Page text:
In 1923, the Treaty of Lausanne recognized British authority for the Mandate for Palestine. This was a result of the defeat of the Central Powers (specifically the Ottoman Empire) in World War I, and the subsequent collapse of the Ottoman Empire as a functioning nation-state. Thus, the legal jurisdiction of Israel-Palestine belonged to the United Kingdom of Great Britain and Northern Ireland as a mandate under the League of Nations and international law.

On November 29, 1947, the United Nations (the successor regime to the League of Nations) adopted the Plan as Resolution 181(II), which recommended the creation of independent Arab and Jewish States and an international authority for the city of Jerusalem. This UN Partition Plan for Palestine recommended a partition of Mandatory Palestine at the end of the British Mandate. The resolution also recommended the creation of independent Arab and Jewish States and a Special International Regime for the city of Jerusalem. The Jewish Agency accepted the proposal with reservations, but the Arab Commission argued that partition violated the principals of national self-determination in the UN Charter which granted people the right to decide their own destiny.

Almost immediately after adoption of the Resolution by the General Assembly, a low-level civil war broke out and violence occurred by both religious groups. Adding to the complexity of the situation, post-World War II emigration of European Jews to the British Mandate for Palestine continued, which altered the population ratios in the Mandate.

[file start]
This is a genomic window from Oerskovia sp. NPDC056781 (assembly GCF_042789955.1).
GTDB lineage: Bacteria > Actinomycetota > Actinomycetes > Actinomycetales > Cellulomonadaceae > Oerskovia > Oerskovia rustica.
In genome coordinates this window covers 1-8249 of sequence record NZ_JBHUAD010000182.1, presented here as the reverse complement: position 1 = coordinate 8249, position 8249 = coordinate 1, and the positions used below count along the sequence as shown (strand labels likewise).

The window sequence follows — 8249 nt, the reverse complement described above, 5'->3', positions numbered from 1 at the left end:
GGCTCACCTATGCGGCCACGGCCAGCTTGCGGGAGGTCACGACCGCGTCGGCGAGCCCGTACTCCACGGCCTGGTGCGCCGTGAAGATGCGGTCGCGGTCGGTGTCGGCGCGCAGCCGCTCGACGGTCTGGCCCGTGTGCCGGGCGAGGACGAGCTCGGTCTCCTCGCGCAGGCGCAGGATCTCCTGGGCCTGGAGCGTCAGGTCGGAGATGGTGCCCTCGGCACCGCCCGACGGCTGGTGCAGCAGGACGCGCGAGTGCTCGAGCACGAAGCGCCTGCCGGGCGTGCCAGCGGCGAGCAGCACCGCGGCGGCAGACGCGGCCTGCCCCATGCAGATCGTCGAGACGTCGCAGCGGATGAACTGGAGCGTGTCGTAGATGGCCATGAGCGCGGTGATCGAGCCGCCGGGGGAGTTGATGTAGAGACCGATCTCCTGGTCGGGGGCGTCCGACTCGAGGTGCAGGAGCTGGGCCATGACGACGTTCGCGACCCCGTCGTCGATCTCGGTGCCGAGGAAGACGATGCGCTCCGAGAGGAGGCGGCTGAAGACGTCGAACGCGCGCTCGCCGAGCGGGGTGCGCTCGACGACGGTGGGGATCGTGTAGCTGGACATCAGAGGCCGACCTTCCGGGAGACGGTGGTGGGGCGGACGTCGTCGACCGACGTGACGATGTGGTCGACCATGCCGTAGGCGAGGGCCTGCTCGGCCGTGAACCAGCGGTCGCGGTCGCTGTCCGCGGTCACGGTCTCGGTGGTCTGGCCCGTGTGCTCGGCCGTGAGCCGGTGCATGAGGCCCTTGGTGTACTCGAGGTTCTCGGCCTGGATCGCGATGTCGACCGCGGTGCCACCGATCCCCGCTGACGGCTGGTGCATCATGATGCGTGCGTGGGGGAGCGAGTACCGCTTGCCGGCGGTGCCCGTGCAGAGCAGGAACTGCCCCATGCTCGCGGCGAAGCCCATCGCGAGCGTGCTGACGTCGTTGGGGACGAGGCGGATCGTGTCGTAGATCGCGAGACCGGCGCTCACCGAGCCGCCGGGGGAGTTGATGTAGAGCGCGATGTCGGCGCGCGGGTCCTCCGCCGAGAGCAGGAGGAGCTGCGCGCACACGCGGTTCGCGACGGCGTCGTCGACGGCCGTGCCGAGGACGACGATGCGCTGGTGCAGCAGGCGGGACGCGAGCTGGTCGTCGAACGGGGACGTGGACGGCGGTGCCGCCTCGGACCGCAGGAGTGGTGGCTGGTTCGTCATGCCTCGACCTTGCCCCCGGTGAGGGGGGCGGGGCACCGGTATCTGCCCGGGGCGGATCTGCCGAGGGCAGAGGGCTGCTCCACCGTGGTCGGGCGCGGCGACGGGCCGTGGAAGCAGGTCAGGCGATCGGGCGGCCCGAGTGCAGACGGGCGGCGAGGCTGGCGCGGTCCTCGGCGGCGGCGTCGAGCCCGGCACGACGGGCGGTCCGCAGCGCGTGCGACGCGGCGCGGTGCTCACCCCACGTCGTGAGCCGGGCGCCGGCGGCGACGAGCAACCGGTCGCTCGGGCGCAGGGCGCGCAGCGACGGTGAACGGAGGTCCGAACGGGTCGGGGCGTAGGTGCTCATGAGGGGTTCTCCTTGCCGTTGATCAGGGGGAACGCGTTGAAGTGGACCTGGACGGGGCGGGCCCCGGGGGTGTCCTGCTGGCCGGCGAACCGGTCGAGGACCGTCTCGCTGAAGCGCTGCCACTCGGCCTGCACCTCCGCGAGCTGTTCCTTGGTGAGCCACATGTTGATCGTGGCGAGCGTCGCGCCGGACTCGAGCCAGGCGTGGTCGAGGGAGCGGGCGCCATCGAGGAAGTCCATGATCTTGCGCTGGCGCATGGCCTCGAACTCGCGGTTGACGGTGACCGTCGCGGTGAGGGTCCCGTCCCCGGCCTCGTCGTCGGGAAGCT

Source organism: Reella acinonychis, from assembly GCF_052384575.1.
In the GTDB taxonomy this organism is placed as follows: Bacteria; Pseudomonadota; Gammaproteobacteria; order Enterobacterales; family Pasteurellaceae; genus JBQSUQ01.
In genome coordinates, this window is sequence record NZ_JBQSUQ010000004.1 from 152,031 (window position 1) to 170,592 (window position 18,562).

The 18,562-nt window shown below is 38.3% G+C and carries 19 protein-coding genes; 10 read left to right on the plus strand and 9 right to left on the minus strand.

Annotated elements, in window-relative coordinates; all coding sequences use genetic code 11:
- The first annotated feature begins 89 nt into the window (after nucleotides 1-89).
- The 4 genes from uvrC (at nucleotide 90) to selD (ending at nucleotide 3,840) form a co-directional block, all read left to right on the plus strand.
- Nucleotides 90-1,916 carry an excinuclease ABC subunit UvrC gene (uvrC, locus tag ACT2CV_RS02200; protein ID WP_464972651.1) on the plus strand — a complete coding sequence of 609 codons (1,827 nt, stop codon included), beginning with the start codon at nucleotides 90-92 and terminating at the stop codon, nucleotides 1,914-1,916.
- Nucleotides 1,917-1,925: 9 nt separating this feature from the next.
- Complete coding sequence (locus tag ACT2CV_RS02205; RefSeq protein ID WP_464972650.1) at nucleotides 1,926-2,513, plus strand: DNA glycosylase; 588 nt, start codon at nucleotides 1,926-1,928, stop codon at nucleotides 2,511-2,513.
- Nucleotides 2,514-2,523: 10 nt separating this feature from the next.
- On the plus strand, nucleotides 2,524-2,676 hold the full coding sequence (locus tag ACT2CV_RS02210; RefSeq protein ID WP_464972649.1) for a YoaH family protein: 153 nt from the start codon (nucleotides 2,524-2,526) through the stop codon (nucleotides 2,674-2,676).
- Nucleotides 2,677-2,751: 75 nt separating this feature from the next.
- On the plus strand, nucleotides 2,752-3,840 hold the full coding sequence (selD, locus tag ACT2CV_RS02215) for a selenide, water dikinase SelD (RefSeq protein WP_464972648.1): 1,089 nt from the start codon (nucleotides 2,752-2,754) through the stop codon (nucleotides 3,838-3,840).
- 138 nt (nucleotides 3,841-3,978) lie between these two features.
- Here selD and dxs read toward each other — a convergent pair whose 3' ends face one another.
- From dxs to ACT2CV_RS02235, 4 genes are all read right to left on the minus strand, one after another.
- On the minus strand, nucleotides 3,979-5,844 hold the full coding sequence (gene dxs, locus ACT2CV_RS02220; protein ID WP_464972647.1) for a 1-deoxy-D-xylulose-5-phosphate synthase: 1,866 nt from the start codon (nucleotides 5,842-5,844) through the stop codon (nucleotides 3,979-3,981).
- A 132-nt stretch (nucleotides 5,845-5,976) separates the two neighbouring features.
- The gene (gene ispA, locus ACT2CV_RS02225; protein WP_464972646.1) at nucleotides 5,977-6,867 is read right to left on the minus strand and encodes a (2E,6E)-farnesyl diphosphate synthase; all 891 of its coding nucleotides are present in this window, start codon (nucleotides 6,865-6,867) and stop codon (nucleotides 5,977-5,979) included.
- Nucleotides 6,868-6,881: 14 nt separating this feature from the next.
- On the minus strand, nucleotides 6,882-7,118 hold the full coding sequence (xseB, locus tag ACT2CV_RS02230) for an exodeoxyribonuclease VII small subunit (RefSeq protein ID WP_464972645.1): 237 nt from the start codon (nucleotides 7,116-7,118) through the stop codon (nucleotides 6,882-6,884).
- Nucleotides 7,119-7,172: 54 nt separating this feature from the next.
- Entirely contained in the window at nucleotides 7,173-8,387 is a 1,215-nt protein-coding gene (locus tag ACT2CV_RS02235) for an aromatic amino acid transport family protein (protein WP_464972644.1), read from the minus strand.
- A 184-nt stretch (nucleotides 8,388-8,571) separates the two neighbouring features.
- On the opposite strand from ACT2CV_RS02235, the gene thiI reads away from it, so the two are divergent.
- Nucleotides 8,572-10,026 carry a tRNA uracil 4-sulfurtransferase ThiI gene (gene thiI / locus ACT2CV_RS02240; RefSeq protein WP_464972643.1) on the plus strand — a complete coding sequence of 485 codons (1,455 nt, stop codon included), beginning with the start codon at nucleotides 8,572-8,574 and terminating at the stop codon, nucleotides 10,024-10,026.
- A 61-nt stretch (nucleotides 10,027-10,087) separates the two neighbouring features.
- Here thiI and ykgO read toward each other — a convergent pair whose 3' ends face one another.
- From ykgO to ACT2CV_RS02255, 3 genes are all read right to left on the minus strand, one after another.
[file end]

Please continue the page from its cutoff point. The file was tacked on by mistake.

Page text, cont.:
On May 14, 1948, Jewish leaders in the Mandate for Palestine issued the Declaration of the Establishment of the State of Israel in defiance of the United Nation as Resolution 181(II) which set the stage for the 1948 Arab–Israeli War (or the First Arab–Israeli War) between the State of Israel and a military coalition of Arab states and forming the second stage of the 1948 Palestine war. In the war, Israeli forces soundly defeated the Arab coalition and took complete control of West Jerusalem. As a result of the war, the State of Israel controlled both the area that the UN General Assembly Resolution 181 had recommended for the proposed Jewish state as well as almost 60% of the area of Arab state proposed by the 1948 Partition Plan, including Jaffa, Galilee, and some parts of the Negev Tel Aviv–Jerusalem road. Transjordan, today known as Jordan, took control of East Jerusalem as well as what was left of the British Mandate, and the Egyptian military took control of the Gaza Strip. At that point in history, at the Jericho Conference of 1948, Egypt and Transjordan could have created a Palestinian state out of East Jerusalem, Gaza, and the rump Mandate, but no state was created. However, because the Israeli control of Jerusalem was a military conquest and violation of UN Resolution 181, the US Embassy was built in Tel Aviv, not West Jerusalem.

Fast forwarding to the Six-Day War of June 1967: On June 7, 1967, Israel captured the Old City of East Jerusalem. Again, because the West Bank and East Jerusalem were a military conquest, not a diplomatic agreement, neither US President Lyndon Johnson nor did his eight successors relocate the US Embassy to Jerusalem.

International Law

Since World War I, territorial expansion by military victory has been unrecognized by international law. Period. That’s it really. It’s as simple as that. Since World War I, territorial expansion by military victory has been unrecognized by international law. For example: